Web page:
Plain English

Plain English is a skill, and it's not an easy one to learn or to practice. It's easy to misunderstand 'plain English' as the use of simpler, commonly used words — but that description on close analysis isn't really very meaningful. The words people choose vary geographically, by social group, education, and by profession. Plain doesn't mean insultingly elementary or childlike. Plain English is therefore determined by yourself as the narrator, your reader, and their comfort with technical language and jargon (perhaps counterintuitively, both can be essential to keeping things plain).

It's also a matter of limiting your words; cutting out excess and complication where it isn't required. Using words that are concise but also familiar. Complicated concepts can often be stated more eloquently with a single technical word, but only if your audience is confident of it's meaning. Learning to edit and cut away at what you've written can be the hardest part of writing, but is also one of the most beneficial processes; our writing will often follow our meandering, wandering, train of thought. Another human can be a great help as you will be prone to making the same mistakes when you review your own text as you made when you wrote it. Even with the greatest objectivity you can't account for your own natural, human, errors so easily.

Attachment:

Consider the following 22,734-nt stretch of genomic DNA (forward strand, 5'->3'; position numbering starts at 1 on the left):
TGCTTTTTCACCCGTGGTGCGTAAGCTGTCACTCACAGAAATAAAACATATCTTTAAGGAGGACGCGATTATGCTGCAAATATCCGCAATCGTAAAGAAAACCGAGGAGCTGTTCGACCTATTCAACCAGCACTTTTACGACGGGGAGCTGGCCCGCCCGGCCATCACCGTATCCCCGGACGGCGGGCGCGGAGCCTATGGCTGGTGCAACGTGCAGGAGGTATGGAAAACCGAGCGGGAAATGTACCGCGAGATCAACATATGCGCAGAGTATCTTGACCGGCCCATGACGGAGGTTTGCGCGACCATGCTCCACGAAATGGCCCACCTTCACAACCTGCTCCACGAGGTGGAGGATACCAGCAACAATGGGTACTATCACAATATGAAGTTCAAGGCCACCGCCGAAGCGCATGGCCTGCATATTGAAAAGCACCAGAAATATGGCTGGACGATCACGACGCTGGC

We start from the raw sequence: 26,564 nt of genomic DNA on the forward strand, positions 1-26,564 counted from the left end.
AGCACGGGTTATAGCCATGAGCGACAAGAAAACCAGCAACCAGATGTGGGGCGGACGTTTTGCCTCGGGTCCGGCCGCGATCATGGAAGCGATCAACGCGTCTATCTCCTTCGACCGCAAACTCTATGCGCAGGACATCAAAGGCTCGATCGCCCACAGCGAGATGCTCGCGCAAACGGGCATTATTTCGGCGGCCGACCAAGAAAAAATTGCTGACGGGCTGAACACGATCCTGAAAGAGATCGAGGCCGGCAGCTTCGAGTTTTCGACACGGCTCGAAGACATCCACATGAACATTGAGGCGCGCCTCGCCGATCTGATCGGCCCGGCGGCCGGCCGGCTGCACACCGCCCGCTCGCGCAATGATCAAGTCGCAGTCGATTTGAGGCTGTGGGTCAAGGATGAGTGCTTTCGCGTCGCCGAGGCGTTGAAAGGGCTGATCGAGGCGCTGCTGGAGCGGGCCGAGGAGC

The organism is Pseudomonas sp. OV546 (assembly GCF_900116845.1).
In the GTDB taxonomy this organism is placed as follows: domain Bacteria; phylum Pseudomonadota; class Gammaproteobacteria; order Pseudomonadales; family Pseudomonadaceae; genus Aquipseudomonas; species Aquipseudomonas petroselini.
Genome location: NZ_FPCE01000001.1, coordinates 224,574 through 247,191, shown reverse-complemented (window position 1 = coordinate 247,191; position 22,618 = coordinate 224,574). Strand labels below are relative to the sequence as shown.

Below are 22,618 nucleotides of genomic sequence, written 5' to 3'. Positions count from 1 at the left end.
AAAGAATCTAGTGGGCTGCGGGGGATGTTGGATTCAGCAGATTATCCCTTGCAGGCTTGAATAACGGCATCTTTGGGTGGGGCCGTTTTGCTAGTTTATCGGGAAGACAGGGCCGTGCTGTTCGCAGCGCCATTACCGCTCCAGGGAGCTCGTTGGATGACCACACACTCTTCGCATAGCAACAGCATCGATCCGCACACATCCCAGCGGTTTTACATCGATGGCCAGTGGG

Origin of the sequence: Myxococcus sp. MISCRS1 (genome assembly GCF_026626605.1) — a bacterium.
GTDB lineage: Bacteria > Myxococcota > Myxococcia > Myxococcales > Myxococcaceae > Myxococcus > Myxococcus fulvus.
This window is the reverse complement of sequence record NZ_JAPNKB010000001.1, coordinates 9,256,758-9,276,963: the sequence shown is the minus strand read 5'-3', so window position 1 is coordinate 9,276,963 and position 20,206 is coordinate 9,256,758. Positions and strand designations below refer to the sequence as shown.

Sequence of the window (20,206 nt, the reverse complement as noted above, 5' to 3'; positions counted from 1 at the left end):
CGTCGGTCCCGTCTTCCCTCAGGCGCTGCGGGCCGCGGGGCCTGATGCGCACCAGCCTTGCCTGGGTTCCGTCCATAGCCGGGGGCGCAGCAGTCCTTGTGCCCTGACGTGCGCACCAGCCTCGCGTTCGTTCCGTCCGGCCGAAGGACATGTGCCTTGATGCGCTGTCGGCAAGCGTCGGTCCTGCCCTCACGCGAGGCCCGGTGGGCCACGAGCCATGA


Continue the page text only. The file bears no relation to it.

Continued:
Not all audiences are easily predicted or understood; if you write about a wide range of topics you're likely to attract an even wider diaspora of individuals. You need to balance the language that might be comfortable to a broad spectrum of people with the language that you might use in conversation yourself. There is no perfect lexicon of universally understood English, so don't be afraid to trust your own voice. You most likely speak english effortlessly every day, so you're practiced at avoiding confusion. If something feels wrong to you then it probably is.

Thoughtfulness and consideration therefore are your best tools. Read your own work. Think about the jargon you might have used and whether or not it really does add clarity. Consider whether the language flows naturally. Cut out any needless explanation or rambling text. It will get easier.

I'm still figuring it out.